Don’t forget that acceptance of gay marriage seemed inconceivable in the late 20th century.
What is real grace?
All people are born sinners and deserve for God to reject them. But God, being rich in mercy, became a man, lived the perfect life no one else can, suffered judicial murder, took our sin upon him, rose from death, and ascended to heaven.
In other words, we can do nothing to stop being sinners. Jesus lived the life we can’t and died the death we deserve.
Real grace, then, acknowledges that God is Lord and we are not, and that God did a work on our behalf we can’t do on our own. As Scripture says,
. . . if you confess with your mouth Jesus as Lord, and believe in your heart that God raised Him from the dead, you will be saved; for with the heart a person believes, resulting in righteousness, and with the mouth he confesses, resulting in salvation. Romans 10:9-10 (NASB)
Cheap grace simply assumes that whatever we do is okay with God. Real grace acknowledges that we have offended against him.
And truly accepting grace means that we no longer want to continue to offend. We repent. We reverse course and, with the power of God dwelling within us, we more closely live the life God intends than we ever could on our own.
But as Paul warns, cheap grace wants to lure us back into sin.
See to it that there is no one who takes you captive through philosophy and empty deception, according to the tradition of men, according to the elementary principles of the world, rather than according to Christ. Colossians 2:8
While Jesus’ time on earth was still a living memory, Jude pointed out that cheap grace had already invaded the church.
Beloved, while I was making every effort to write you about our common salvation, I felt the necessity to write to you appealing that you contend earnestly for the faith that was once for all handed down to the saints. For certain persons have crept in unnoticed, those who were long beforehand marked out for this condemnation, ungodly persons who turn the grace of our God into licentiousness and deny our only Master and Lord, Jesus Christ.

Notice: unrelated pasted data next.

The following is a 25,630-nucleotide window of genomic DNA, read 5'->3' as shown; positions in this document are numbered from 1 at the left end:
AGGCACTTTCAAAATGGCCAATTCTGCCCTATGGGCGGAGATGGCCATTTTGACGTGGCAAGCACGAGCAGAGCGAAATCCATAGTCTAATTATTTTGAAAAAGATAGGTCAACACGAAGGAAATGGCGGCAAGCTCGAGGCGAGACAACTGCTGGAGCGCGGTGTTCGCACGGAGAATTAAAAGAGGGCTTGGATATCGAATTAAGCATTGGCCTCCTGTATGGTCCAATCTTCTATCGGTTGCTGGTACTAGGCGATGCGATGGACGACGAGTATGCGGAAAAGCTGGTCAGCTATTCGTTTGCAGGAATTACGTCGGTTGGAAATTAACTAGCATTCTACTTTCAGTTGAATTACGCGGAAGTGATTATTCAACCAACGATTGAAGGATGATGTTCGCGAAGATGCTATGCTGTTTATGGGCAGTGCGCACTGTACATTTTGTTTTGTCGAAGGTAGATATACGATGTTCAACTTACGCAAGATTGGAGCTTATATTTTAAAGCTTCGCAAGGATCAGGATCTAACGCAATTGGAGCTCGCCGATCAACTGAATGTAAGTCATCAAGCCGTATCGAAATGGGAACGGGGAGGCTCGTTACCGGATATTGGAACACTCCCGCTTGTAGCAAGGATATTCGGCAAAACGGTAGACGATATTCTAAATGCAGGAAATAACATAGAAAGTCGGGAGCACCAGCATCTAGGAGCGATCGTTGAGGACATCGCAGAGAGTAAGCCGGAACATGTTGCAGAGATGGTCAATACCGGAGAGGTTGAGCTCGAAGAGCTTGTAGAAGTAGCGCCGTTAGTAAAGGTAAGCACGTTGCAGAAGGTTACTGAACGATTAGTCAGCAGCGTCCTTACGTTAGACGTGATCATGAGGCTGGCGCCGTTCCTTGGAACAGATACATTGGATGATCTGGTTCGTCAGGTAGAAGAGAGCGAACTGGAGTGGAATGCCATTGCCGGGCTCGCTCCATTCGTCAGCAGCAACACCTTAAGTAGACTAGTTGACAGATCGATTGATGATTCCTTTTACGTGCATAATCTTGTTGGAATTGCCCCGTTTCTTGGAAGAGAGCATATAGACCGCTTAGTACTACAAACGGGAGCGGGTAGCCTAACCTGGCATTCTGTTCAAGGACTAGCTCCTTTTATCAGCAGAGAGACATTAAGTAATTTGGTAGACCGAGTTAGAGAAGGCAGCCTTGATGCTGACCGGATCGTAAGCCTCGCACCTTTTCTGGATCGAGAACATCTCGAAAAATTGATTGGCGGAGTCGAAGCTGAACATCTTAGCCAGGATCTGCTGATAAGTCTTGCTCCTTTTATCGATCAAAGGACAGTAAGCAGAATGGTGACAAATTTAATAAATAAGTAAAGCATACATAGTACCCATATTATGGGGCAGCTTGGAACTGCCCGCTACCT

Now I desire to remind you, though you know all things once and for all, that the Lord, after saving a people out of the land of Egypt, subsequently destroyed those who did not believe. Jude 3-5
God made a people for himself out of slaves and delivered them with a powerful hand. Most refused to believe that he could fulfill all of his promises. All of their corpses had to fall in the wilderness before God could fulfill his promises for the sake of their children.
Thousands of years later, God made a church for himself largely from social outcasts based on the power of Jesus’ resurrection from the dead. And while people were still alive who remembered it, unbelievers came out of the woodwork to lead many astray.
They are still at work among us to this day, with the same deadly result.
And in pointing that out, I’m not threatening anyone with hell. I’m not the judge, but the judge has inspired Scripture. I can point to what is written.
Who is your master?
Turning grace in to licentiousness denies our Master. If Jesus isn’t our Master, something else will be. Despite our pretentions to the contrary, humans cannot be masters of their own destiny.
Look back at those bullet points of what I called abominations. Every one of them is lawful. Not a one of them is profitable. Every one of them is still sin—falling short of the glory that God promises to his people.
And for all the people who, reading this far, are outraged by my “intolerance,” yes. I serve an intolerant God. Serving him requires being intolerant of everything he will not tolerate.
That passage in 1 Corinthians 6 lists plenty of other abominations besides sexual sin. So do other passages where Paul denounces sexual sins. They are equally abominable. No more, no less.
They’ll all bring nothing but ruin if you let them master you. And master you they will if you don’t seek and experience true grace; power to turn away from them and let God transform you by renewing your mind.